# Doubt about the Markov Inequality

I have a random variable $X$ that can have 3 values : $\left \{ 0,1,2 \right \}$, and $E[X]=1$.

If i use the Markov Inequality i get that $P(X\geq 2)\leq \frac{1}{2}$.

Now, if i assign $\frac{1}{2}$ probability to 2, and the remaining $\frac{1}{2}$ probability to 1, i get an expected value $E[X]=1.5$, that is different from the initial expected value. Why Markov Inequality doesn't work ? Where am i wrong ?

• From the given support and expectation, we can easily deduced that $\Pr\{X = 1\} = 1$ and thus $\Pr\{X \geq 2\} = 0$. Note that Markov Inequality is quite general, requiring little assumption, so the bound is loose but not tight. And most importantly it is an inequality, and never tells you that the equality will hold for your specific case. And in fact $0 < 1/2$ so the inequality is satisfied. – BGM Jun 26 '18 at 6:46
• I'm sorry the values of the initial post were wrong, i edited. – Qwerto Jun 26 '18 at 6:50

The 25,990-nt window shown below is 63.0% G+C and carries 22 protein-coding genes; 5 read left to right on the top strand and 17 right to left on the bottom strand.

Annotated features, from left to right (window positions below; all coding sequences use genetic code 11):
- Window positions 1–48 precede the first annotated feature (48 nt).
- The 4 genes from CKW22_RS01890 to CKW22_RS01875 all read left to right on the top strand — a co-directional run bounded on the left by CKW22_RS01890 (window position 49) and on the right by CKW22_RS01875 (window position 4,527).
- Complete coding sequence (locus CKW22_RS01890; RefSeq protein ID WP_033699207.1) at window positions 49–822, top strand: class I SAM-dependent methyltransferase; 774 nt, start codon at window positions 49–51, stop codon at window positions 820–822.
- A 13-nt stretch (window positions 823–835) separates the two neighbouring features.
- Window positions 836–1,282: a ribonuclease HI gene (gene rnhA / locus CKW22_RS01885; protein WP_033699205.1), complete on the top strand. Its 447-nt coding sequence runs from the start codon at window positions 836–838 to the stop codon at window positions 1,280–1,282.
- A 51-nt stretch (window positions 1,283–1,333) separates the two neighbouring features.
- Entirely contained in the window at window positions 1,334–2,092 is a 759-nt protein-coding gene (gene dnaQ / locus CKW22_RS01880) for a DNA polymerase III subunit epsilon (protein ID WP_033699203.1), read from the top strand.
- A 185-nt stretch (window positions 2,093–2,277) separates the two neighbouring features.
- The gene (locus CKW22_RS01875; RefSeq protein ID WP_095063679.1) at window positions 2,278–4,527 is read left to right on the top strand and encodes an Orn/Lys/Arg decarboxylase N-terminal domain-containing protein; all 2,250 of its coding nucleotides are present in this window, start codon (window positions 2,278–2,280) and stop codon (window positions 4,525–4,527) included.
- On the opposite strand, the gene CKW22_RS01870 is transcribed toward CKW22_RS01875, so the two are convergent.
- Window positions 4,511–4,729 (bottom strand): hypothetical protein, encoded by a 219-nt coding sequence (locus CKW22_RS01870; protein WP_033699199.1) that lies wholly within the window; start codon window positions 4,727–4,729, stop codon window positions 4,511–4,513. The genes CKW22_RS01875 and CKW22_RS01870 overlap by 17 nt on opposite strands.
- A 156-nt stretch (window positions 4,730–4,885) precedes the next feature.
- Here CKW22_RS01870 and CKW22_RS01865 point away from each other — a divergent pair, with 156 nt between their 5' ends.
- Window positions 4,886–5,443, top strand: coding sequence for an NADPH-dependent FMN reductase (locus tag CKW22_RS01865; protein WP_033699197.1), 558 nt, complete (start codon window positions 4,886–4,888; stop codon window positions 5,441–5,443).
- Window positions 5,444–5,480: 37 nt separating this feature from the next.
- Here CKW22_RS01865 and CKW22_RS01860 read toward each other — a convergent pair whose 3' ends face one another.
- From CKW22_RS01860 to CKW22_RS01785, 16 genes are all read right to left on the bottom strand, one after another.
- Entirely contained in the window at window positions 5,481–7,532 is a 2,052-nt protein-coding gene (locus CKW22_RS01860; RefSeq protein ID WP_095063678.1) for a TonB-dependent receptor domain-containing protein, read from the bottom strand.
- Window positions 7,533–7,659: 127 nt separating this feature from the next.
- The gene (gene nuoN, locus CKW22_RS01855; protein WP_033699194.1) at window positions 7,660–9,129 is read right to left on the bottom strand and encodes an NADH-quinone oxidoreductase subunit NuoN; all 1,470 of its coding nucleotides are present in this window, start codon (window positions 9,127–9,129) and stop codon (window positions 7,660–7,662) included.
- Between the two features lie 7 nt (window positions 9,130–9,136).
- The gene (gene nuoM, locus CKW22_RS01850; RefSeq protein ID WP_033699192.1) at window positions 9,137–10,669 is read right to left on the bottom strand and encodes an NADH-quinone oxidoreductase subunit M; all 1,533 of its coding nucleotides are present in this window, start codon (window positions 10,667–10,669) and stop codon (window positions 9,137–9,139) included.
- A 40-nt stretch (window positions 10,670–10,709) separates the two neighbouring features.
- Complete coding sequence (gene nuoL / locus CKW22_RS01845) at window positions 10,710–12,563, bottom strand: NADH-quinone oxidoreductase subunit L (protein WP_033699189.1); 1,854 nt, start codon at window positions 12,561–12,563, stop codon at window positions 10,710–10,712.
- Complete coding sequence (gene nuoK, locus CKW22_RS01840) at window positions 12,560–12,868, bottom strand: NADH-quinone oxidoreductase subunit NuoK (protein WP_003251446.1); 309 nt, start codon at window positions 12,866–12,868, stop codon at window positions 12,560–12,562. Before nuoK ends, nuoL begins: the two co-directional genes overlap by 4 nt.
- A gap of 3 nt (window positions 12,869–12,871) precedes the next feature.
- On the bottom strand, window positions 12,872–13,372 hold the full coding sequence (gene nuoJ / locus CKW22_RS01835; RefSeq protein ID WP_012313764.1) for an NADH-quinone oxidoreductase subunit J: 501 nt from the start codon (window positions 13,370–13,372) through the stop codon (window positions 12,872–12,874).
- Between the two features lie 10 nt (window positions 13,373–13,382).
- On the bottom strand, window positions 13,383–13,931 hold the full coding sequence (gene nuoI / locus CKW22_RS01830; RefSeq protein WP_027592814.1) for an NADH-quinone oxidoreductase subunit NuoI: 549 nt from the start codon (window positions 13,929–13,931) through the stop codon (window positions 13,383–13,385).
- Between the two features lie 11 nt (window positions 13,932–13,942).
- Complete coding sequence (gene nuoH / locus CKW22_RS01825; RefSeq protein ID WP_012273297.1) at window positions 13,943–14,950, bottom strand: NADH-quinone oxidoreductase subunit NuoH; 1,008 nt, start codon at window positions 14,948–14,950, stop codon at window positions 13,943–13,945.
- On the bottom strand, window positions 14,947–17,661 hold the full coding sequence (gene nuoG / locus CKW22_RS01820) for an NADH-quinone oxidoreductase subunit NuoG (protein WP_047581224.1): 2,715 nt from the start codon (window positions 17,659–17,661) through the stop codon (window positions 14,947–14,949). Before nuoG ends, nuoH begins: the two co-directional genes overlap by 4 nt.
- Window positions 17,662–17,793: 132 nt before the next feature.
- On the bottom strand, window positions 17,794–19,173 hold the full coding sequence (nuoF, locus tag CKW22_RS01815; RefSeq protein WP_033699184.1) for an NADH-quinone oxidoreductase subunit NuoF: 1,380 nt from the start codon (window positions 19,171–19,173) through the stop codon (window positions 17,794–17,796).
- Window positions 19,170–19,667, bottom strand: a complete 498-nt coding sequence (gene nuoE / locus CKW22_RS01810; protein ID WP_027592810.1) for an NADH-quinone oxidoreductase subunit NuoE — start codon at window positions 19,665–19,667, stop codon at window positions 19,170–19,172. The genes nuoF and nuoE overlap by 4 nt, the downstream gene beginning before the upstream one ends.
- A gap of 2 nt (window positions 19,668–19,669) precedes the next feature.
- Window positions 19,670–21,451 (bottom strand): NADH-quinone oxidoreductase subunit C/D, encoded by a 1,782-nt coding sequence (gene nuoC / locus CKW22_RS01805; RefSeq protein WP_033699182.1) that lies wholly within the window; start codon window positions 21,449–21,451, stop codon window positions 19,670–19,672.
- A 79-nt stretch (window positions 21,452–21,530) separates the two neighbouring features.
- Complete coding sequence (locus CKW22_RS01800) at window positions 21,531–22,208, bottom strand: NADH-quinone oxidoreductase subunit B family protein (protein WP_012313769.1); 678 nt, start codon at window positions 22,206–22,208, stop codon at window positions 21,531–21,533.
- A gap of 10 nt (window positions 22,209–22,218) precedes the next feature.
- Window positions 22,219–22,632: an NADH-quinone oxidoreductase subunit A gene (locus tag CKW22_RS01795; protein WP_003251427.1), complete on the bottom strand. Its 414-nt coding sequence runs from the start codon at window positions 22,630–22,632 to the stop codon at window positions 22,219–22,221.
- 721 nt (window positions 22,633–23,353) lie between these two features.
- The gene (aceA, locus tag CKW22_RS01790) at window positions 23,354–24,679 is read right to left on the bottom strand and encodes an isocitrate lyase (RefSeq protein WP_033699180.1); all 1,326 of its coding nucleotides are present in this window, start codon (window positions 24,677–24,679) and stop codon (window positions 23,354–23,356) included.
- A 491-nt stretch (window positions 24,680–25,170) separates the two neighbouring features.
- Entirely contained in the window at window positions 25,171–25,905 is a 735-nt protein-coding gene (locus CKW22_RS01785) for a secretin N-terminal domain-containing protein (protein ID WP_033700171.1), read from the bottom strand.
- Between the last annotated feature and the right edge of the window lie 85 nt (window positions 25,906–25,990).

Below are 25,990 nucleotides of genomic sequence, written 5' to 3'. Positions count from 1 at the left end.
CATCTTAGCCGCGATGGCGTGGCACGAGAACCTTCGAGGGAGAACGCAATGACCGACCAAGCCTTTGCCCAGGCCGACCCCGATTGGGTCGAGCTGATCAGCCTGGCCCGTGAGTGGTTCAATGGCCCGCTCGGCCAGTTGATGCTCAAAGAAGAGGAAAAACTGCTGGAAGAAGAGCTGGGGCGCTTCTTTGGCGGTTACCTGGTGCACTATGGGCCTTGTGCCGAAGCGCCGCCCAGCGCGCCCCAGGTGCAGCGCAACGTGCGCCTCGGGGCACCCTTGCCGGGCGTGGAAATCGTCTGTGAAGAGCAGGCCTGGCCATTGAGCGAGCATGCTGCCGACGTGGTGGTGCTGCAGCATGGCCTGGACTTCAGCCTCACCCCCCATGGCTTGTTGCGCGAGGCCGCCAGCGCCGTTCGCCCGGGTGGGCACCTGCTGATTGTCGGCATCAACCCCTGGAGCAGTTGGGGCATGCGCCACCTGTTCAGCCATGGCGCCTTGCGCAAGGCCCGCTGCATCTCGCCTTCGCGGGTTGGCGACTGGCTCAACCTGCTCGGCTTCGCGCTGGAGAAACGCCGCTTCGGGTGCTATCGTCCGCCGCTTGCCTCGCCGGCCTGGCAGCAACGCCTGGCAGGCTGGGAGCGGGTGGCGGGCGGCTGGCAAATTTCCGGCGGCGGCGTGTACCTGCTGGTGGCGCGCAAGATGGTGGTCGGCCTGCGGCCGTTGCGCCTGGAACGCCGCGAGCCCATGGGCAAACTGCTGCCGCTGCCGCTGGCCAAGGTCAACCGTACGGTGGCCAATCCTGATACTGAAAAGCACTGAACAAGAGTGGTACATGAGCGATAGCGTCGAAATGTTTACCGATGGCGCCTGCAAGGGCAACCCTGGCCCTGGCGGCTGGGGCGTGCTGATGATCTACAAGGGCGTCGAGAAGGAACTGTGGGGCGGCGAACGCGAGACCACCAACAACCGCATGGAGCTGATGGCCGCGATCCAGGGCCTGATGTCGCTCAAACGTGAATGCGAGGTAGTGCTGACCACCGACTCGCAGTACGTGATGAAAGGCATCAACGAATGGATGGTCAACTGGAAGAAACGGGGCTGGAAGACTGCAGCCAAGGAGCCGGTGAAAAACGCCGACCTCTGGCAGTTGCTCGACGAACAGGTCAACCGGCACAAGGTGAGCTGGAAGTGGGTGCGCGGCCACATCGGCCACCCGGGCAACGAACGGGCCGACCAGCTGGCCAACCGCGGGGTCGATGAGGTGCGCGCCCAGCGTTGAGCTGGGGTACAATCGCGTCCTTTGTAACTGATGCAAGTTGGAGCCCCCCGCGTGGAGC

• It does not matter. In this case you can also easily deduced that $\Pr\{X = 0\} = \Pr\{X = 2\}$, so you also obtain the same bound in this way. Now the equality can be attained when you assign them to be $1/2$, and $\Pr\{X = 1\} = 0$. – BGM Jun 26 '18 at 6:53
• So , Markov Inequality does NOT give an upper bound that is respected by every probability distribution of the given random variable. Is this correct ? – Qwerto Jun 26 '18 at 7:05
• The markov inequality contains the expectation. To get the expectation you have to fix a distribution. So: First choose your distribution THEN use markov inequality. The other direction doesn't work. – Gono Jun 26 '18 at 7:43

"If i use the Markov Inequality i get that $P(X≥2)≤\frac{1}{2}$"

This already uses $\mathbb{E}[X]=1$

"Now, if i assign $\frac{1}{2}$ probability to $2$, and the remaining $\frac{1}{2}$ probability to $1$, i get an expected value $\mathbb{E}[X]=1.5$, that is different from the initial expected value"

In this you are changing the expectation, hence the bound above when using Markov's inequality will change

To have $E[X]=1$, you will need $P(X=0)=P(X=2)$ and $P(X=1)=1-2P(X=2)$

• so if you assign $P(X=2)=\frac12$ then you have $P(X=0)=\frac12$ and so $P(X=1)=0$
• while if you assign $P(X=2)=0$ then you have $P(X=0)=0$ and so $P(X=1)=1$
• and if you assign $P(X=2)=\frac13$ then you have $P(X=0)=\frac13$ and so $P(X=1)=\frac13$

You can in fact assign $P(X=2)$ any non-negative value up to $\frac12$ and the Markov inequality you found is consistent with this